James E. Pepper bourbon is as old as America itself.
"Originally founded during the American Revolution," says its current owner, Amir Peay, who adds that since it was established in 1780, this distinct brand of bourbon made in Kentucky has passed the lips of many prominent Americans. "The favorite brand of Ulysses S. Grant, Andrew Jackson, Henry Clay, and many, many others."
The distillery closed in the 1960s after the Pepper family left the business and sales tanked. But Peay saw an opportunity to relaunch the historic brand in 2008. Today, the spirit is as popular as ever, both at home and abroad.
After spending millions of dollars getting some initial barrels to mature and renovating the distillery, which reopened in 2017, Peay set his sights on increasing the brand's international market share.
"While it only accounted for about 10% of our business in 2017, we saw a lot of opportunity to expand," Peay told VOA. "In fact, we thought we could grow it to about 20% of our business in 2018 and 2019."
To do so, he invested even more, creating a 700-milliliter bottling line targeted for Europe, which the president of the Kentucky Distillers' Association, Eric Gregory, says was a lucrative export market at the time.
"Our exports grew from 2010 to 2017 by 98%," Gregory explained during a recent interview. "Most of that was going to the EU, which was our largest export market. We were averaging between 20% and 30% growth every year to the EU."
Peay says that no trade barriers were on his radar at the time, and he had no reason to think that would change. "In late 2017, there were no tariffs on American whiskey in Europe and most markets around the world."
But his dreams of continued expansion would be shattered by a trade war that erupted during the former Trump administration.
"The United States put tariffs on steel and aluminum products from a number of countries, including (some in) the European Union, and the European Union decided to respond with tariffs on a number of products," he said.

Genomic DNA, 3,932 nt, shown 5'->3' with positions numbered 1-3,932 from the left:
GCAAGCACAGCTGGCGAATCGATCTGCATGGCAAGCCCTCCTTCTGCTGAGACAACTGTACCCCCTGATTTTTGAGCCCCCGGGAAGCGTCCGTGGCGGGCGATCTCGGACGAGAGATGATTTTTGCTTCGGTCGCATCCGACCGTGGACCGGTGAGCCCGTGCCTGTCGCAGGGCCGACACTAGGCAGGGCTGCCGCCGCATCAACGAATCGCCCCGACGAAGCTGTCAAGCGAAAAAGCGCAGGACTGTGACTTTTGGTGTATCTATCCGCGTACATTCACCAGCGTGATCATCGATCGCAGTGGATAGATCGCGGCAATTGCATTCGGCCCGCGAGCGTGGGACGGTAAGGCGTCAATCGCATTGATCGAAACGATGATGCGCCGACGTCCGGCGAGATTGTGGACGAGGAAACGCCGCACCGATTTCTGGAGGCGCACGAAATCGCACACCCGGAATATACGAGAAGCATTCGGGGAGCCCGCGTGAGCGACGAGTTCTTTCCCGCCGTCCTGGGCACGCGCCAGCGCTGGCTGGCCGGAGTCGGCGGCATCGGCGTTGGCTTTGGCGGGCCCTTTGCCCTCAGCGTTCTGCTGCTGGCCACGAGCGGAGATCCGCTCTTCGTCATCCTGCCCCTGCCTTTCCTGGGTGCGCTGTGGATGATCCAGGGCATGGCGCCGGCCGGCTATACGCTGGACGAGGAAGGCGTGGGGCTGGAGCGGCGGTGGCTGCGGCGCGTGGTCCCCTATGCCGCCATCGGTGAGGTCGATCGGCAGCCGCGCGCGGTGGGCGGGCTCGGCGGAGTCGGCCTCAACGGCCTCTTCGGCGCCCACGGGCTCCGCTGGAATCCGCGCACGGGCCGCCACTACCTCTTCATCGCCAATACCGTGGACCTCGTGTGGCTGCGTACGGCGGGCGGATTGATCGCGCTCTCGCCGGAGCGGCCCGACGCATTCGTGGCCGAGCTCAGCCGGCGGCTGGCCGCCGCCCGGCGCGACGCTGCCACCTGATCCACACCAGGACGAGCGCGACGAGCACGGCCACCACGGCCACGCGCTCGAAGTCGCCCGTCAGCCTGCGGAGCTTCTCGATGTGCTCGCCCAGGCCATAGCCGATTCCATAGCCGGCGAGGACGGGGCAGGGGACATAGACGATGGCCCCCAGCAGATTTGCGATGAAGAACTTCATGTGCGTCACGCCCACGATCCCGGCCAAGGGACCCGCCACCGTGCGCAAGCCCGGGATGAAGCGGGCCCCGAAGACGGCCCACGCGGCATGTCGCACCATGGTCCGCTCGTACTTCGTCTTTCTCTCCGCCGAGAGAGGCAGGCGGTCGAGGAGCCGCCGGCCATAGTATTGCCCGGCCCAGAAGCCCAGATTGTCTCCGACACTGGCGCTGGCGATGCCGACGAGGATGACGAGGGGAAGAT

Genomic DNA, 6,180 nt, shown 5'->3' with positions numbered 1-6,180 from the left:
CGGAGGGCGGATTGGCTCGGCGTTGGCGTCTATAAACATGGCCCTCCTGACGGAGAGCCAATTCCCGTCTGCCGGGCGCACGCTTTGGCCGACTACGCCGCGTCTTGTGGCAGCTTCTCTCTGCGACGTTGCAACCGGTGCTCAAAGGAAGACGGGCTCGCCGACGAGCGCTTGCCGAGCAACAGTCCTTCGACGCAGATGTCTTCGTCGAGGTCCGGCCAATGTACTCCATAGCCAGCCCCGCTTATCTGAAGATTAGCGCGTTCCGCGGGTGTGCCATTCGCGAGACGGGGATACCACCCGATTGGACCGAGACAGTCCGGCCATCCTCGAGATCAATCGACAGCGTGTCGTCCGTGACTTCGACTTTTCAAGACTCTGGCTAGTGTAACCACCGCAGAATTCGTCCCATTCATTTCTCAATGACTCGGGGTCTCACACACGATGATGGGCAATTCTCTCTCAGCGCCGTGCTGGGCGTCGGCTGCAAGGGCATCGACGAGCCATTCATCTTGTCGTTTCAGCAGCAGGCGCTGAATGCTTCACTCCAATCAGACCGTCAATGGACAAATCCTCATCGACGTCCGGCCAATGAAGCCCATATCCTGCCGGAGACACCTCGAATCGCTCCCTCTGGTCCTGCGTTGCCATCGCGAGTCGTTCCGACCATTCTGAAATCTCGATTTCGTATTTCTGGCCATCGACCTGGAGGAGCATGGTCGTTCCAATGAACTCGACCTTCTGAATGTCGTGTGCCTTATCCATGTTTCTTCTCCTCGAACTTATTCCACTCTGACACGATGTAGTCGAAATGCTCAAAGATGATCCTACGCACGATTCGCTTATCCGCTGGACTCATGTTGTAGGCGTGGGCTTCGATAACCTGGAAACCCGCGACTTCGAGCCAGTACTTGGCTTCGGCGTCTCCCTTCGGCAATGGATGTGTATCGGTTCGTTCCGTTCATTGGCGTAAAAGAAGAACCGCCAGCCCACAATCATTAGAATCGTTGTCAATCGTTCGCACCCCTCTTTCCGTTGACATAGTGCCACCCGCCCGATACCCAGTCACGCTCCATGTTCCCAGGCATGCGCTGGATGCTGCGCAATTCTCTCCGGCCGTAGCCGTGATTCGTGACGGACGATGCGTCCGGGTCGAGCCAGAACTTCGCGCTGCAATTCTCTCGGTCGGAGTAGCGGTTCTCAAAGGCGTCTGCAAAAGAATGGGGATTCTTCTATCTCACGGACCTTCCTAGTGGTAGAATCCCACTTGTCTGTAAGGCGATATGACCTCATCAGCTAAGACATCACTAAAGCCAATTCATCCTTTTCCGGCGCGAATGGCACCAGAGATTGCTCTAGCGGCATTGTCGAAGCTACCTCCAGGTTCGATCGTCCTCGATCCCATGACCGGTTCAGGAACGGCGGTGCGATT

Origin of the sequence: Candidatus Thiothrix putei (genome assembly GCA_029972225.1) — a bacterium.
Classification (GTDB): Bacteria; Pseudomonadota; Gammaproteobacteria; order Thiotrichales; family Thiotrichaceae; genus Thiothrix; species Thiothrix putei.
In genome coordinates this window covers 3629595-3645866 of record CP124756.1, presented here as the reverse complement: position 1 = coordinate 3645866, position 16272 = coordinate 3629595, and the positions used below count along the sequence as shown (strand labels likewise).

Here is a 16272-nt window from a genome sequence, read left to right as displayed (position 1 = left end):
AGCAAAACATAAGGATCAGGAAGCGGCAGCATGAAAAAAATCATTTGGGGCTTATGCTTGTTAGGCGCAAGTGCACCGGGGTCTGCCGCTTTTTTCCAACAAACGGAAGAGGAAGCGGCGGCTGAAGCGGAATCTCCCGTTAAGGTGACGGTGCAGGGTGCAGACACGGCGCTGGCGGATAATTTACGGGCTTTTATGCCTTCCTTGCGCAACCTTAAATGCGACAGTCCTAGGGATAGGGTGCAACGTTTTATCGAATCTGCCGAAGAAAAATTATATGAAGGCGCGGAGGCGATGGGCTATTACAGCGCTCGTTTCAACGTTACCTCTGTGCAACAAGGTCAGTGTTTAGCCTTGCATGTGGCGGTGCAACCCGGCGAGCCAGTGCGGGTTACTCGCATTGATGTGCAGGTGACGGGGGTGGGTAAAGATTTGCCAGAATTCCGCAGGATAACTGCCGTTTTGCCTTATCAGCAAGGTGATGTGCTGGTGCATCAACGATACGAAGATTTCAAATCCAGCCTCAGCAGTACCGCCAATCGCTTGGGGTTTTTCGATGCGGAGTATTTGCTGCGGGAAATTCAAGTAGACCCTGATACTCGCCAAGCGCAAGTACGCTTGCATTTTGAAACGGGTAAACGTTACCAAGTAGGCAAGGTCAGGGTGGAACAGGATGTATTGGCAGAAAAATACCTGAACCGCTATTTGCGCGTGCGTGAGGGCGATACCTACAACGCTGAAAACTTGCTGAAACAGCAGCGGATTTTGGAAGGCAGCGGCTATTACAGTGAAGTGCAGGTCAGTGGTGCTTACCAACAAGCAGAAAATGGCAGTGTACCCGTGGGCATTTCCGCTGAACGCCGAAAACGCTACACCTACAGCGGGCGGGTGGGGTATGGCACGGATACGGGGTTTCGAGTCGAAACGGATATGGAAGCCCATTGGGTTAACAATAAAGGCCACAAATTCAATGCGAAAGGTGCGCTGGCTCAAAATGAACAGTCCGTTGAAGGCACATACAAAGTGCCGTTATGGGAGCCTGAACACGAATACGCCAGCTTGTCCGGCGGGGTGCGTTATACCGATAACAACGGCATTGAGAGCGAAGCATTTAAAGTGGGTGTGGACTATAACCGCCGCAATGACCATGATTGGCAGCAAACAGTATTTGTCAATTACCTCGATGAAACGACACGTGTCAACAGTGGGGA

Targeted U.S. products included bourbon, which since 2018 has been subject to a 25% tariff in Europe.
"Crippling," Gregory said. "This is something we never saw coming."
About 95% of bourbon is made in Kentucky. The $8 billion industry in the state employs more than 20,000 people.
Global sales dropped by 35% after the tariffs were imposed, sending a shockwave through the industry. And it was set to get worse. EU tariffs were scheduled to double from 25% to 50% June 1, but the increase is on pause as the Biden administration negotiates a broader trade agreement.
"The problem we face right now is, all the whiskey imports coming into the United States are tariff-free for the next four months. Meanwhile, we are facing still 25% on our exports," said Gregory, who hopes negotiations lead to a return to zero tariffs. "For us, it's about getting back to free and fair trade. We just want people to sit down at a table and work this thing out."
Until then, Peay is trying to manage the uncertainty the trade war continues to create for his business, which relies on long-term planning.
"Even during the challenging year with the pandemic, domestically we've had a very strong performance. Internationally, we've been decimated because of the trade war," he told VOA. "The longer it goes on, the more damage it's going to do."
Distilling whiskey, Peay explained, is a lengthy and costly process. Market certainty is critical.
"You don't want send over product — and this is especially true for a small business like mine — that sits in a warehouse and doesn't sell, because that's a lot of money we've tied up in producing that whiskey, and there's no guarantee that's going to sell," he said. "How will we get it back here to the United States? We can't sell it over here (once it's returned), so it's very risky to do that."
An end to the dispute with the EU over steel tariffs that led to the bourbon tariffs isn't clear. Steel groups in the United States support the tariffs, which have helped rekindle a long-languishing industry.
Trade cooperation will be on the agenda during President Joe Biden's first foreign trip, a U.S.-EU summit slated for June in Brussels.